Home Perspectives Opinions Rosenberg: The soundtrack of Yugoslavia

Rosenberg: The soundtrack of Yugoslavia

623
0
SHARE
Goran Bregovic (Flickr photo - https://creativecommons.org/licenses/by/2.0/)

If you had to guess which city can boast the largest audience that came out to see a klezmer violinist in recent months, you would probably guess Toronto or New York. But the correct answer is Belgrade. Yes, Belgrade.

In December, as Serbia began welcoming the new year, the 18,000-plus seat Stark Stadium was packed to witness the local premiere of Goran Bregovic’s Three Letters from Sarajevo violin concerto, featuring Israeli violinist Gershon Leizerson.

Born in Russia, Leizerson grew up in Israel and began studying violin as a child. He followed his passion for Jewish folk music and now leads the group, Oy Division. How did he end up performing at sports stadiums?

“I was practicing boxing, as many Russian immigrants do,” he remembers. “One day, I was in a really tough fight. I lost. I looked at my cellphone and saw a message: ‘It’s Goran Bregovic. I’d like to invite you to perform some concerts with you and record a CD.’” Leizerson worried he had got a concussion and was hallucinating, but the text was real. Leizerson spent 2018 touring the world with Bregovic.

“I use Sarajevo as a metaphor,” explains Bregovic. “What we saw in Sarajevo in the 1990s, we now see all over the world. Today, we can be good neighbours and tomorrow we can shoot each other because we are from different religions.” Bregovic also sees it as a warning for others not to repeat the tragic mistakes of 1990s Yugoslavia that left over 100,000 dead.

Bregovic’s idea was to create a violin concerto that incorporates how the instrument is played differently in Christian, Islamic and Jewish traditions. He turned to Serbia’s Mirjana Neskovic, Tunisia’s Zied Zouari and Israel’s Gershon Leizerson to be his soloists.

READ: ROSENBERG: PARADISE LOST IN PITTSBURGH

Bregovic was born in Sarajevo in 1950. His father is Croatian, his mother Serbian and his wife is a Bosnian Muslim. Bregovic’s family represented the Yugoslavian experience and that was something he wanted to convey through his music. Over the past four decades, he has created the soundtrack for Yugoslavia – a country that no longer exists.

“Bregovic creates that feeling that you can go back (in time),” says violinist Mirjana Neskovic, who was just a child when war broke out in Yugoslavia. “I think that (people in) most countries in the Balkans, after the separation of Yugoslavia, don’t live better. They have some nostalgia about the time that we spent together, when we had a big, strong country. We somehow ruined it.”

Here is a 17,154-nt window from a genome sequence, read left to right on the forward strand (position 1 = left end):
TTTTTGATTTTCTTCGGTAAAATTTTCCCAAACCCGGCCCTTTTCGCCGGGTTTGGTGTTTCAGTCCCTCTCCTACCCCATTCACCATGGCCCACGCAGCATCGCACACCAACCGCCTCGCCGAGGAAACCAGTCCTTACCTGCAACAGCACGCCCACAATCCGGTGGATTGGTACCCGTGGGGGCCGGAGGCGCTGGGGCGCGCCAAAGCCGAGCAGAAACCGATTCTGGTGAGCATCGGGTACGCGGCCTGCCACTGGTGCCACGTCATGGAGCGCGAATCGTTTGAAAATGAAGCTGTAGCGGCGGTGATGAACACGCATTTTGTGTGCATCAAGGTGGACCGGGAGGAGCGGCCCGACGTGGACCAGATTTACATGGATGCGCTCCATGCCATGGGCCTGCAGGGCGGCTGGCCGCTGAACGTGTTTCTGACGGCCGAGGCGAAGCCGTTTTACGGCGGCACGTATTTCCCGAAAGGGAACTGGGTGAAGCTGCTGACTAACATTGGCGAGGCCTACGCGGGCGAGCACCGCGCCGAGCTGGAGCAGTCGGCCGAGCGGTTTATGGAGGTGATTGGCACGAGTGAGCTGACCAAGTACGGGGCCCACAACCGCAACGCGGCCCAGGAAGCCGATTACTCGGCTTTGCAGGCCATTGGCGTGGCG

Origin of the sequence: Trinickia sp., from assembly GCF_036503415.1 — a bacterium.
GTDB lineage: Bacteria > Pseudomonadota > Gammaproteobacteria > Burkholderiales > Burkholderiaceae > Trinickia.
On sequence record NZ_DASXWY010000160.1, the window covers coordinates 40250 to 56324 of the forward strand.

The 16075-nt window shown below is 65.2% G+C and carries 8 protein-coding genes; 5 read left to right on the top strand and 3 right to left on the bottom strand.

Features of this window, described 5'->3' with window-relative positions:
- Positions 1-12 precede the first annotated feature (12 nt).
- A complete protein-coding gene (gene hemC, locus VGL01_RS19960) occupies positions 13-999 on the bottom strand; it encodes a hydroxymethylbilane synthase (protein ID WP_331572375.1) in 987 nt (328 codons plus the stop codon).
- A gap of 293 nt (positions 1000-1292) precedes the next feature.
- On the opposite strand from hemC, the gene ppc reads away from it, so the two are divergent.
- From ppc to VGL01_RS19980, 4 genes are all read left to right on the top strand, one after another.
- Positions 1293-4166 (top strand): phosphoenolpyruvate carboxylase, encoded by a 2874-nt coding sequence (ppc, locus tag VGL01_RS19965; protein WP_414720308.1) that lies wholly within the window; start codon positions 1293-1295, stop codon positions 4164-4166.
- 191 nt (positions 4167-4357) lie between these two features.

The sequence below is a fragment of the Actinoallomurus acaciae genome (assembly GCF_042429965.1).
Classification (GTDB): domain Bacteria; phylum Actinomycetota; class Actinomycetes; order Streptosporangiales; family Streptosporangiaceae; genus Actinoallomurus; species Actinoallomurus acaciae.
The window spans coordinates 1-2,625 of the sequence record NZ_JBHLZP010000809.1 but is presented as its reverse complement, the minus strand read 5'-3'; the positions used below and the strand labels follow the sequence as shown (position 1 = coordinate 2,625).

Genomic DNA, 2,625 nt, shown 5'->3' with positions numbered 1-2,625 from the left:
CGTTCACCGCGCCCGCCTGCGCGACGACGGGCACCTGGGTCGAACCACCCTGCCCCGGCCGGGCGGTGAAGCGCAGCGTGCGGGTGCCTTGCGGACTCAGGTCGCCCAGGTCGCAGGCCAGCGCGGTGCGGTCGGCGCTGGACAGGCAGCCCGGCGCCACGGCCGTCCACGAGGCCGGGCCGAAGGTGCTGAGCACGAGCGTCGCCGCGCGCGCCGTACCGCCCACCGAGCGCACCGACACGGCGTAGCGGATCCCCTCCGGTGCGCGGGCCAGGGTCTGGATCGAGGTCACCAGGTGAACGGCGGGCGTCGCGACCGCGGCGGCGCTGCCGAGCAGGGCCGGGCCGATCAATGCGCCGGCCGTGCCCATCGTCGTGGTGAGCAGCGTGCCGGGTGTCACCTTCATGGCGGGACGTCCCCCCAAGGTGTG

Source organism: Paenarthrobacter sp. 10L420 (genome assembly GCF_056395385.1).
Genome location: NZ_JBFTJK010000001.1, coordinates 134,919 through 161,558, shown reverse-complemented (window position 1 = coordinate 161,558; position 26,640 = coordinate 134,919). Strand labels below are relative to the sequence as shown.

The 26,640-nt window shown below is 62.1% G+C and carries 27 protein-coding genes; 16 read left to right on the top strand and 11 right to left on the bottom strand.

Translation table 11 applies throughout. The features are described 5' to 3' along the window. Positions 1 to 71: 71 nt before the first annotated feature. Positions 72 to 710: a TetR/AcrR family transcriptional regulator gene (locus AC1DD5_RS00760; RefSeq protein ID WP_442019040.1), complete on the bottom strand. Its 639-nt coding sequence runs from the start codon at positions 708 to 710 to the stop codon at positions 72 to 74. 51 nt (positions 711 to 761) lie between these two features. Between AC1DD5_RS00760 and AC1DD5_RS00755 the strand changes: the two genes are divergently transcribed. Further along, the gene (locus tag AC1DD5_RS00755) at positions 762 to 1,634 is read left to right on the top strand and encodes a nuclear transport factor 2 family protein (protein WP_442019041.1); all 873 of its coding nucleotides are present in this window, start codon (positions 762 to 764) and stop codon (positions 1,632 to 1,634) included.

Bregovic often expresses his feeling of being powerless against the waves of history, despite being the second most well known celebrity from the former Yugoslavia (Melania Trump holds that title). “The thing I did with Three Letters, I put together things that are unimaginable in politics, or for religion. As a composer, I can put together low notes with high notes,” he says symbolically about the idea of combining Jewish, Christian and Islamic music. “But unfortunately, it is only the privilege of a composer that can do that.”

On YouTube, there is a prophetic (and grainy) video of Bregovic standing in front of Sarajevo’s skyline in 1991: bells are ringing at the city’s churches, along with a Muslim call to prayer. Speaking in Serbian (with English subtitles), he says, “What we hear are mosques, churches, cathedrals. It’s noon in Sarajevo. It’s one of the few places in the world where you can hear them all together, and sounding so beautifully. It would be a shame if it had to stop one day.”

“What is sad in that little video (from 1991), you see a young man, me, when I was in my 30s, saying the things I repeat in my 60s,” he says. “It is, in a way, a little sad that I am saying the same thing for 30 years. But there are some things that you have to repeat and repeat, because they are important.”